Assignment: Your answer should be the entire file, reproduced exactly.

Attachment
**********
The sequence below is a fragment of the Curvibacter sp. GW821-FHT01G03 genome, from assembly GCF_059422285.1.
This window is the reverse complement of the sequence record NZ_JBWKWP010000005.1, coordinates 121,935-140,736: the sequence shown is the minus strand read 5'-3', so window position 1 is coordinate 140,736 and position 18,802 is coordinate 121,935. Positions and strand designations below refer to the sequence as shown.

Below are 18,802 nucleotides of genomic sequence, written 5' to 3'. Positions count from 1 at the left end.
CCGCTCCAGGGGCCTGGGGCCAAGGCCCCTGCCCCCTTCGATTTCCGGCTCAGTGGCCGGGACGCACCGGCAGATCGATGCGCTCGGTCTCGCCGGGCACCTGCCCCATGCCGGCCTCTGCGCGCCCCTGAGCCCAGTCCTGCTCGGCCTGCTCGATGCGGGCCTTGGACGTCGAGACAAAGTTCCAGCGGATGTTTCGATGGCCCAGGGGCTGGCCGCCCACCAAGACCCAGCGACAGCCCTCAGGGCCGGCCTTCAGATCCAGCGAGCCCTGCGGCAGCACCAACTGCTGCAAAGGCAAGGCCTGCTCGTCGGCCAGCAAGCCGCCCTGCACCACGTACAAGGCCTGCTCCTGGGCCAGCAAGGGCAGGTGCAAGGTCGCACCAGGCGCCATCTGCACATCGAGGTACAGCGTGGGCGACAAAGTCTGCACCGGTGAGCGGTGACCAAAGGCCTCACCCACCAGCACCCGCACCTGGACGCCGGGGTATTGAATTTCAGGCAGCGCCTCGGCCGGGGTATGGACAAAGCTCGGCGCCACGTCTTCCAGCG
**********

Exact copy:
The sequence below is a fragment of the Curvibacter sp. GW821-FHT01G03 genome, from assembly GCF_059422285.1.
This window is the reverse complement of the sequence record NZ_JBWKWP010000005.1, coordinates 121,935-140,736: the sequence shown is the minus strand read 5'-3', so window position 1 is coordinate 140,736 and position 18,802 is coordinate 121,935. Positions and strand designations below refer to the sequence as shown.

Below are 18,802 nucleotides of genomic sequence, written 5' to 3'. Positions count from 1 at the left end.
CCGCTCCAGGGGCCTGGGGCCAAGGCCCCTGCCCCCTTCGATTTCCGGCTCAGTGGCCGGGACGCACCGGCAGATCGATGCGCTCGGTCTCGCCGGGCACCTGCCCCATGCCGGCCTCTGCGCGCCCCTGAGCCCAGTCCTGCTCGGCCTGCTCGATGCGGGCCTTGGACGTCGAGACAAAGTTCCAGCGGATGTTTCGATGGCCCAGGGGCTGGCCGCCCACCAAGACCCAGCGACAGCCCTCAGGGCCGGCCTTCAGATCCAGCGAGCCCTGCGGCAGCACCAACTGCTGCAAAGGCAAGGCCTGCTCGTCGGCCAGCAAGCCGCCCTGCACCACGTACAAGGCCTGCTCCTGGGCCAGCAAGGGCAGGTGCAAGGTCGCACCAGGCGCCATCTGCACATCGAGGTACAGCGTGGGCGACAAAGTCTGCACCGGTGAGCGGTGACCAAAGGCCTCACCCACCAGCACCCGCACCTGGACGCCGGGGTATTGAATTTCAGGCAGCGCCTCGGCCGGGGTATGGACAAAGCTCGGCGCCACGTCTTCCAGCG